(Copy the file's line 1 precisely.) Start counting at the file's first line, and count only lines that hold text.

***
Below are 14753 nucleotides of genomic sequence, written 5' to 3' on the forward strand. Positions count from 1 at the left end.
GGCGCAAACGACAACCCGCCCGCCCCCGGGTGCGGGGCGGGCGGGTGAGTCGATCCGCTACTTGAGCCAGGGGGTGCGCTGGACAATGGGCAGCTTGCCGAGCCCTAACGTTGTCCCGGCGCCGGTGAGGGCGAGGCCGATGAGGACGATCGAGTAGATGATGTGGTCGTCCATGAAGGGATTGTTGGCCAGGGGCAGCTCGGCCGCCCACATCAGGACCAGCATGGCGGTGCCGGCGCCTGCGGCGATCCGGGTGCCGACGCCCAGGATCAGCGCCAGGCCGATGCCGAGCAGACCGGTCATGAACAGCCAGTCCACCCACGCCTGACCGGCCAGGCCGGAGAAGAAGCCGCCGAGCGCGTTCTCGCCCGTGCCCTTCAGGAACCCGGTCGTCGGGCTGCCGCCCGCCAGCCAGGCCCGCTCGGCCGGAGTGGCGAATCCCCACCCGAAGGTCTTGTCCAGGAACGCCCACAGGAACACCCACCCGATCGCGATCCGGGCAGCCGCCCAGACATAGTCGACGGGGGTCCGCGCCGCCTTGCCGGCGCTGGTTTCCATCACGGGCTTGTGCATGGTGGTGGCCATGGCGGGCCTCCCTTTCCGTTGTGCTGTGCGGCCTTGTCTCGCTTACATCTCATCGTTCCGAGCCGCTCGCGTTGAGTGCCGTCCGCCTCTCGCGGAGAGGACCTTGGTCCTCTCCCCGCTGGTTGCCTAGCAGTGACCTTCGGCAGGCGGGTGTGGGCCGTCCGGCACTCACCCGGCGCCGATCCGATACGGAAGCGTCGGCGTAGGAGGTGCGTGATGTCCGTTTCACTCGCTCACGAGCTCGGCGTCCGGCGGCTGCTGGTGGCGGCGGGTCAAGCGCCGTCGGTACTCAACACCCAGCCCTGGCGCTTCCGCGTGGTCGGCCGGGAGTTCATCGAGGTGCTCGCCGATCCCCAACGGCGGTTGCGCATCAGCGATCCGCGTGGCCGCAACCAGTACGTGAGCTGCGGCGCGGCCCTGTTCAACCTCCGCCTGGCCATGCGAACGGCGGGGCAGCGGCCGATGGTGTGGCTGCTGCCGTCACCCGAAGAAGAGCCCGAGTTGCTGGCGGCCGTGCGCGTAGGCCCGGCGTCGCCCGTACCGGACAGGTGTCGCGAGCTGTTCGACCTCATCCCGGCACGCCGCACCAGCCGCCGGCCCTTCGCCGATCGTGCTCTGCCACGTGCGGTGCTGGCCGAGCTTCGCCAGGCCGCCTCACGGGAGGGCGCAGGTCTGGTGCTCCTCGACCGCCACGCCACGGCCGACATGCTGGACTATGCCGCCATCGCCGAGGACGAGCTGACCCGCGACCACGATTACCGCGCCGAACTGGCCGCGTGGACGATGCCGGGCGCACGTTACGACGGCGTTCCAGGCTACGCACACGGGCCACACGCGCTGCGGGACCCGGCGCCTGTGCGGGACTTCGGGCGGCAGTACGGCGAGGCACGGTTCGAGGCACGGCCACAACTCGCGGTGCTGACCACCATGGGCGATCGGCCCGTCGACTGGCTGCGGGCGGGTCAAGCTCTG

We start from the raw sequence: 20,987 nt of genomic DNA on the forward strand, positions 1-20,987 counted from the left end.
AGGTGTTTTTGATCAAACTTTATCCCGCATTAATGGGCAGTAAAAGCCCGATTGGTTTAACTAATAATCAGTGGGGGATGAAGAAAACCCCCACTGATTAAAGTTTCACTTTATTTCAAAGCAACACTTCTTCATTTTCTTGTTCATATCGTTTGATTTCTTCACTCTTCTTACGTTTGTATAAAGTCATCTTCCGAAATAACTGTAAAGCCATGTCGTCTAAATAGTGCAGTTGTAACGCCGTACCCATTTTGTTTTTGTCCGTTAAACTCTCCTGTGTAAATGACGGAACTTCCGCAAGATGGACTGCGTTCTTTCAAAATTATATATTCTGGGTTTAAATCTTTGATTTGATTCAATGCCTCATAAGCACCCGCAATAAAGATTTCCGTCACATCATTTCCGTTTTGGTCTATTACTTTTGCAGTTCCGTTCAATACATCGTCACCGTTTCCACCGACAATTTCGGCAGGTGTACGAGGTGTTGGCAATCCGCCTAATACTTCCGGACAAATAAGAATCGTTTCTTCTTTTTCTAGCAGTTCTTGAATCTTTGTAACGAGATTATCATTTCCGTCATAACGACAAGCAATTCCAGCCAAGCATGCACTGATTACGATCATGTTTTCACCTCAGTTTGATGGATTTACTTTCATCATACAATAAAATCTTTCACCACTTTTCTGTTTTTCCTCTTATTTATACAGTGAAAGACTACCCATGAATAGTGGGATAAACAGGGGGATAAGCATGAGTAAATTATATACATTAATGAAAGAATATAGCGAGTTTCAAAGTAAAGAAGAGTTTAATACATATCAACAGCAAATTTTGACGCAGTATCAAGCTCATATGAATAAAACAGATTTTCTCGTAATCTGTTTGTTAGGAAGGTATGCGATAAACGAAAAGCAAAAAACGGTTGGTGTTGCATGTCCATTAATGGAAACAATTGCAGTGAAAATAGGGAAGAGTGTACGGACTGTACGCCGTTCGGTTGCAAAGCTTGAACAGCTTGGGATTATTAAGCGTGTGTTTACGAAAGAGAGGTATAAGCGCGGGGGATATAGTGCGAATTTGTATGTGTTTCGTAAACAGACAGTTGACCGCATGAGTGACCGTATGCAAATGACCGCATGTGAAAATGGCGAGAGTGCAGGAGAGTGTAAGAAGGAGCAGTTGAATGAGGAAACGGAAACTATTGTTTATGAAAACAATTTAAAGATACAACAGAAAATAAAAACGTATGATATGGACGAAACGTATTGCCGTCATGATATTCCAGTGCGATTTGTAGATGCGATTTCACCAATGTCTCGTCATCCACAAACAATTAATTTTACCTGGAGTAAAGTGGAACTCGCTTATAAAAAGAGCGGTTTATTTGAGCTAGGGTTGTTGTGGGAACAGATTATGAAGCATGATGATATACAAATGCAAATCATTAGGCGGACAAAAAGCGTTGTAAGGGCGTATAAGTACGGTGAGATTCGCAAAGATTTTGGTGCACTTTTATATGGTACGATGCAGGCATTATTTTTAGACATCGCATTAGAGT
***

Below are 14753 nucleotides of genomic sequence, written 5' to 3' on the forward strand. Positions count from 1 at the left end.